My chief concern is not with the concept of side chains per se (yet). I have still much to learn about how they are being considered. I am only concerned with the way the concept is being presented here. However, I am sure that much of this was due to space restrictions as much as anything. The concept of side chains is an intriguing one. It is also clearly attempting to address a major problem with the whole Bitcoin scheme- namely the verification latency it introduces for transactions. This is only one of the hurdles facing Bitcoins acceptance into the world of commerce, but it is a considerable one.
Blockstream believes that to be secure, blockchain systems must be built with open source technology. Towards that goal, we've created the Elements Project, a community of people extending and improving the Bitcoin codebase. As open source, protocol-level technology, developers can use Elements to extend the functionality of Bitcoin and explore new applications of the blockchain. Join the expanding group of individual and corporate developers using Elements to build robust, advanced, and innovative blockchains.
The information on every public blockchain is subsequently replicated to sometimes thousands of nodes on the network. No one power administers it centrally, hence, hackers can’t destroy the network by crippling one central server. Read this article “What is Blockchain technology? A step-by-step Guide For Beginners”, for a more detailed description of the technology.
Ardor is a blockchain platform predicated on childchains (sidechains) that use proof of stake (PoS) consensus. It uses the primary chain as a security chain and the childchains for processing transactions to increase scalability. Their design is specifically focused on speed and efficiency through PoS consensus and removing blockchain bloat through pruning.
To scale Blockchain, sidechain or childchain solutions cannot be undermined. Sidechains are separate Blockchains that are linked to the main Blockchain using a two-way peg. They are an auxiliary network that executes the complementary function of: faster transactions, lower transaction costs and greater scalability in terms of the number of transactions that can be supported in a network at a given time.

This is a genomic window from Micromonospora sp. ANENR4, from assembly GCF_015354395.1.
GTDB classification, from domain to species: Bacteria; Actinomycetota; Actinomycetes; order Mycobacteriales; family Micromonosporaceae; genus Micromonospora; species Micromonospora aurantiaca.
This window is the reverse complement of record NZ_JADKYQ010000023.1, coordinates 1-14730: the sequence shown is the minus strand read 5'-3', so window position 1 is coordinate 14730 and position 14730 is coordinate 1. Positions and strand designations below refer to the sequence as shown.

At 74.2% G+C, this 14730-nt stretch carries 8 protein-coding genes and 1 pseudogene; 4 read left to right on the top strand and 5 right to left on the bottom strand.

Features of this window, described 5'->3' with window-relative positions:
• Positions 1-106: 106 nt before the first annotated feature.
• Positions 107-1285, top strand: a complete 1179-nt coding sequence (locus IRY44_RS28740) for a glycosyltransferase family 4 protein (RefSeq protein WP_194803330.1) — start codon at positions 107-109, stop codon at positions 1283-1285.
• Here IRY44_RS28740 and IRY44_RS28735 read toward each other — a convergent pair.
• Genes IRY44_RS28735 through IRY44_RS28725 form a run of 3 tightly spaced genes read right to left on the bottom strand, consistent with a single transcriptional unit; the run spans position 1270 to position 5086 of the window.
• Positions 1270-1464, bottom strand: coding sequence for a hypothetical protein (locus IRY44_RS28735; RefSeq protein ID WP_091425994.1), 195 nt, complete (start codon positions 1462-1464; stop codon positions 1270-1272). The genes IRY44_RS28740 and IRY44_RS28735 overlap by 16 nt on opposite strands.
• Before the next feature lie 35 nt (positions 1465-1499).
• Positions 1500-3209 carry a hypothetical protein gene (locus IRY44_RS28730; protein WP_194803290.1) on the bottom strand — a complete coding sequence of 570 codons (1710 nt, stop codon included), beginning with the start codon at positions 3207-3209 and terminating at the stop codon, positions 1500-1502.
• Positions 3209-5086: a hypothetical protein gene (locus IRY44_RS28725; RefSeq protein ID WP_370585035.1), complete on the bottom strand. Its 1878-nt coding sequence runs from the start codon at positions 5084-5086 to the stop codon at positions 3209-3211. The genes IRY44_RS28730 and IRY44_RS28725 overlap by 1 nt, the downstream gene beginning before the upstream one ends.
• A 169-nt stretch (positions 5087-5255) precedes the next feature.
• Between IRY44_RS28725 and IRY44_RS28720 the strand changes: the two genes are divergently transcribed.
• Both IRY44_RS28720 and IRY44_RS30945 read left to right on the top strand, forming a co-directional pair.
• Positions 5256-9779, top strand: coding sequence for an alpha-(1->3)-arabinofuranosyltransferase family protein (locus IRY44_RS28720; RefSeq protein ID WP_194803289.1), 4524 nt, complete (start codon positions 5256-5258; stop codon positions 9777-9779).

The need and applications for side chains vary greatly, but Aelf is building an entire infrastructure that allows businesses to customize their chains depending on needs. Financial, insurance, identity and smart city services are a few applications which need their own side chains. Interoperability between those chains is critical. Aelf is paving the way for a new internet infrastructure.


To scale Blockchain, sidechain or childchain solutions cannot be undermined. Sidechains are separate Blockchains that are linked to the main Blockchain using a two-way peg. They are an auxiliary network that executes the complementary function of: faster transactions, lower transaction costs and greater scalability in terms of the number of transactions that can be supported in a network at a given time.
I have a hard time swallowing that Bitcoin “isn’t a ledger”. That’s like saying “Bitcoin isn’t the blockchain”, and if you take the blockchain away from Bitcoin, you aren’t really left with much (including, sidechains). Perhaps Bitcoin isn’t a ledger *from the perspective* of individual transactions, but by the same logic, nothing that isn’t transaction data is.

Instead, what if the game was played in its own “channel”? Each time a player made a move, the state of the game is signed by each player. After an epic battle where the Protoss player takes out the remaining Zerg forces and forces a gg, the final state of the game (Protoss wins) is sent to a smart contract on the main chain. This neutral smart contract, known as a Judge, waits a while to see if the Zerg player disputes the outcome. If the Zerg player doesn’t, the Protoss player is paid the 1 ETH. </injects>
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